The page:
Safe and Sound

Iowa Prairie Bank

Brunsville, IA
4
Star Rating
Iowa Prairie Bank is an FDIC-insured bank founded in 1929 and currently based in Brunsville, IA. The bank holds equity of $5.5 million on $64.8 million in assets, according to December 31, 2017, regulatory filings.

With 16 full-time employees in 3 offices in IA, the bank holds loans and leases worth $33.9 million, including real estate loans of $14.6 million. U.S. bank customers currently have $57.2 million in deposits with the bank.

Overall, Bankrate believes that, as of December 31, 2017, Iowa Prairie Bank exhibited a good condition, earning 4 out of 5 stars for safety and soundness. Keep reading for an analysis of how the bank did on the three major criteria Bankrate used to score U.S. banks.

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THE INSTITUTION'S SCORE

Capital Score

When it comes to measuring an an institution's financial stability, capital is important. It acts as a bulwark against losses and provides protection for depositors during periods of financial trouble for the bank. When looking at safety and soundness, the more capital, the better.

On our test to measure capital adequacy, Iowa Prairie Bank received a score of 8 out of a possible 30 points, lower than the national average of 13.13.

A bank's Tier 1 capital ratio is a widely used measure of this buffer. Iowa Prairie Bank's Tier 1 capital ratio was 13.03 percent, exceeding the 6 percent level regulators consider adequate, but lower than the national average of 25.65 percent. A higher capital ratio suggests the bank will be better able to weather financial difficulties.

Overall, Iowa Prairie Bank held equity amounting to 8.43 percent of its assets, which was lower than the national average of 12.03 percent.

Asset Quality Score

This test's purpose is to try to understand how the bank's loan loss reserves and overall capitalization could be affected by problem assets, such as past-due loans.

A bank with large numbers of these kinds of assets could eventually be forced to use capital to cover losses, decreasing its buffer of equity. Many of those assets are also likely to be in non-accrual status and no longer earning money, resulting in diminished earnings and potentially more risk of a future failure.

Iowa Prairie Bank came in below the national average of 37.49 on Bankrate's asset quality test, racking up 28 out of a possible 40 points .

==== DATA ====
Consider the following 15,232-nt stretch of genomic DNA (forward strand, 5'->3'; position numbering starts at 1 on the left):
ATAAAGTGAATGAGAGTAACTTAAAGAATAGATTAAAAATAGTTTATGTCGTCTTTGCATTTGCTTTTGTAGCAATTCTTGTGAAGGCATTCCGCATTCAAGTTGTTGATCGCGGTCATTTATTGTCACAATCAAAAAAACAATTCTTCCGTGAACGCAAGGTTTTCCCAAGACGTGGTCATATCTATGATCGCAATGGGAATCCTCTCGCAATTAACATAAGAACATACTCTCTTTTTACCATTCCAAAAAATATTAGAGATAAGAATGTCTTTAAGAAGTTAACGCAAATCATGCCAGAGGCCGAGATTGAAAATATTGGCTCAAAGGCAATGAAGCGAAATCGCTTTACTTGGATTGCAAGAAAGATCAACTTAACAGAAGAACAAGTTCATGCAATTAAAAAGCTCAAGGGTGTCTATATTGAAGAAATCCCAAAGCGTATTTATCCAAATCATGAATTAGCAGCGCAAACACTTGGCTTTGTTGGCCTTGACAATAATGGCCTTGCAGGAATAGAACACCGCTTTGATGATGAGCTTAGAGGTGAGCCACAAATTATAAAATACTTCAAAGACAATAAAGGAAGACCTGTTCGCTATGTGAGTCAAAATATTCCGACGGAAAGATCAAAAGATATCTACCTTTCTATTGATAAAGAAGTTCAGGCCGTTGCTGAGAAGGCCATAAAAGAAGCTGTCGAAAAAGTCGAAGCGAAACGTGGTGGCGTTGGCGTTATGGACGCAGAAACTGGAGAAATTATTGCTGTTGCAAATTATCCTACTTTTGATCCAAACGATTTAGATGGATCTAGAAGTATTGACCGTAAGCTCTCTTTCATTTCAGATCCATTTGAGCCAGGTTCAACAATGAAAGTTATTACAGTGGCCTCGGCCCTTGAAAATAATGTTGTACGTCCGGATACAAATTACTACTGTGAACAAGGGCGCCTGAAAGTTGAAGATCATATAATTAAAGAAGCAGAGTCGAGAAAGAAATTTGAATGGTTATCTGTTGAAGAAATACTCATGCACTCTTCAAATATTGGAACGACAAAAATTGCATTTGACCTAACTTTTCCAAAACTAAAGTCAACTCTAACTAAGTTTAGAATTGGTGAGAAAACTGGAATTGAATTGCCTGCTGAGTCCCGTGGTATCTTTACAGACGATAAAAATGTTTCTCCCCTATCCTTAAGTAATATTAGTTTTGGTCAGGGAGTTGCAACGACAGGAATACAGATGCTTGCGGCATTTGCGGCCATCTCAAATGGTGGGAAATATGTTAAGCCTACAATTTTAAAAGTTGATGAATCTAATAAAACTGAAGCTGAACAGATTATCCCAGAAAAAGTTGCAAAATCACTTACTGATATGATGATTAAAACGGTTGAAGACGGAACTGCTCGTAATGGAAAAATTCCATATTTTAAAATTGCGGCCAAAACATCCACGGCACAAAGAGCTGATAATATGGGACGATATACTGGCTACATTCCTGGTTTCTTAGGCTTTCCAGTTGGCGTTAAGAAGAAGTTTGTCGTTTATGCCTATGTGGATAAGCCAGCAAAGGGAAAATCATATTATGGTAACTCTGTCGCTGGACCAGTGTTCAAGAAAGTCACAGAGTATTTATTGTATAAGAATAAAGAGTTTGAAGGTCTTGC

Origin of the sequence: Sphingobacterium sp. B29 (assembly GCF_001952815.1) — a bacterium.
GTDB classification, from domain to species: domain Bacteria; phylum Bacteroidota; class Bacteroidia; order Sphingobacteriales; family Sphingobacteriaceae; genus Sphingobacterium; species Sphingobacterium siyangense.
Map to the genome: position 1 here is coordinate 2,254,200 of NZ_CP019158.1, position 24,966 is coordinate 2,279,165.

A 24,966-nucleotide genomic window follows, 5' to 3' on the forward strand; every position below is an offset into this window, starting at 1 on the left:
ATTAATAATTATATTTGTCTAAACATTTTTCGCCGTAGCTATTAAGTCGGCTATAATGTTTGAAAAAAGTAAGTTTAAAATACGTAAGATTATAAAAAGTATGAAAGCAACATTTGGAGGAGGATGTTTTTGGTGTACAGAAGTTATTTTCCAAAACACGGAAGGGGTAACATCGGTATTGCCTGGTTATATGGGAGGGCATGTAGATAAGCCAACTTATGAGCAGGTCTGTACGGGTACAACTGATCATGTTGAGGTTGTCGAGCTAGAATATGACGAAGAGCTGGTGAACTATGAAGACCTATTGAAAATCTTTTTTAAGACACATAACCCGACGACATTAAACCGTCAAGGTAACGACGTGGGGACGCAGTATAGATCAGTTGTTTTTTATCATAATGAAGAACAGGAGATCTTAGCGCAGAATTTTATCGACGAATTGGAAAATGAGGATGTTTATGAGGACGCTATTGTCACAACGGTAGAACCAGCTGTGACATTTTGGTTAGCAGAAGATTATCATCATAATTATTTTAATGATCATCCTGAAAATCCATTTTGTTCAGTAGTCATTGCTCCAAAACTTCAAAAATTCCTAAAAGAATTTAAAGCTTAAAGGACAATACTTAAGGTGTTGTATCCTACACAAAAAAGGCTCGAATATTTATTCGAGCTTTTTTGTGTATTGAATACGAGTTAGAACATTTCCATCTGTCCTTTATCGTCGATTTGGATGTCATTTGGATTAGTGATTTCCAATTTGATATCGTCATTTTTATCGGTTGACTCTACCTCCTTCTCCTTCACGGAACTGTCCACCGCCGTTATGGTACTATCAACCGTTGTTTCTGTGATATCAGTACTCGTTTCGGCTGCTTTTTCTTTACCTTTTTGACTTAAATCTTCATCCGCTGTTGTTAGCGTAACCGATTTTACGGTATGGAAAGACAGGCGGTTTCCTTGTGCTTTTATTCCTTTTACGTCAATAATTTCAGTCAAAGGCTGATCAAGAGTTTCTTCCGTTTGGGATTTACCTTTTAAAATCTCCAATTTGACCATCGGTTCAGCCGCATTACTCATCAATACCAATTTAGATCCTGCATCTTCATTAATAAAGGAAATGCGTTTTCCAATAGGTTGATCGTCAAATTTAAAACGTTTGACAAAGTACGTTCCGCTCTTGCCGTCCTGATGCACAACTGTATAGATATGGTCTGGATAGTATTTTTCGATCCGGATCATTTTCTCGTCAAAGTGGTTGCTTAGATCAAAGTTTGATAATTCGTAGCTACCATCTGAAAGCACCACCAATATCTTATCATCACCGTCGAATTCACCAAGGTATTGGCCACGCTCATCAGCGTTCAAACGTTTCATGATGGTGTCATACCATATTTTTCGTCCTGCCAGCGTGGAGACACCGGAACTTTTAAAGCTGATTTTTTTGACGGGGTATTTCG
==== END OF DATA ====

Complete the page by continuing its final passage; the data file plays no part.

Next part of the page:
A widely used indicator of asset quality is the percentage of problem assets a bank holds compared to its total assets. As of December 31, 2017, 1.66 percent of Iowa Prairie Bank's loans were noncurrent, meaning they were more than 90 days past due or were in non-accrual status. That's above the national average of 1.01 percent.

Banks keep a reserve known as an "allowance for loan and lease losses" to deal with troubled assets . The size of that reserve can be a widely used indicator when evaluating a bank's ability to manage problem assets, especially when compared to the total amount of problem loans. Unfortunately, the FDIC did not provide information on Iowa Prairie Bank's loan loss allowance in its most recent filings.

Earnings score

How profitable a bank is has an effect on its long-term survivability. A bank can retain its earnings, giving a boost to its capital buffer, or use them to deal with problematic loans, potentially making the bank better prepared to withstand financial shocks. Obviously, banks that are losing money are less able to do those things.

Iowa Prairie Bank outperformed the average on Bankrate's earnings test, achieving a score of 20 out of a possible 30.

Return on equity, calculated by dividing net income (profit, essentially) by total equity, is one important way to measure a bank's earnings. The most recent annualized quarterly return on equity for Iowa Prairie Bank was 10.09 percent, above the national average of 8.10 percent.

For the twelve months ended December 31, 2017, the bank recorded net income of $563,000 on total equity of $5.5 million. The bank reported an annualized return on average assets, or ROA, of 0.83 percent, below the 1 percent deemed satisfactory in accordance with industry standards and below the average for U.S. banks of 1.00 percent.

WHAT IS SAFE & SOUND?

Bankrate.com's Safe & Sound Ratings provide a star rating system to evaluate the current financial status of financial institutions. The information gathered about banks, credit unions and thrifts is updated as set forth in the Terms of Use of Safe & Sound Ratings and Reports. The Safe & Sound Ratings information is grouped by categories of banks, thrifts and credit unions.

Scoring methodology

Bankrate.com evaluates the financial condition of institutions and assigns a one- to five-star rating for each with five stars representing the highest rating. Institutions with satisfactory performance will generally receive a rating of three or more stars. The majority of institutions fall into the three- to four-star range. An institution with an "NR" rating may be too new to rate or may have limited the publicly available information in their regulatory filings. The "NR" is not an indication of financial strength or weakness. The Safe & Sound rating is believed to be reliable, but the information is not guaranteed. In addition, events since the information was collected may have altered the institution's financial condition.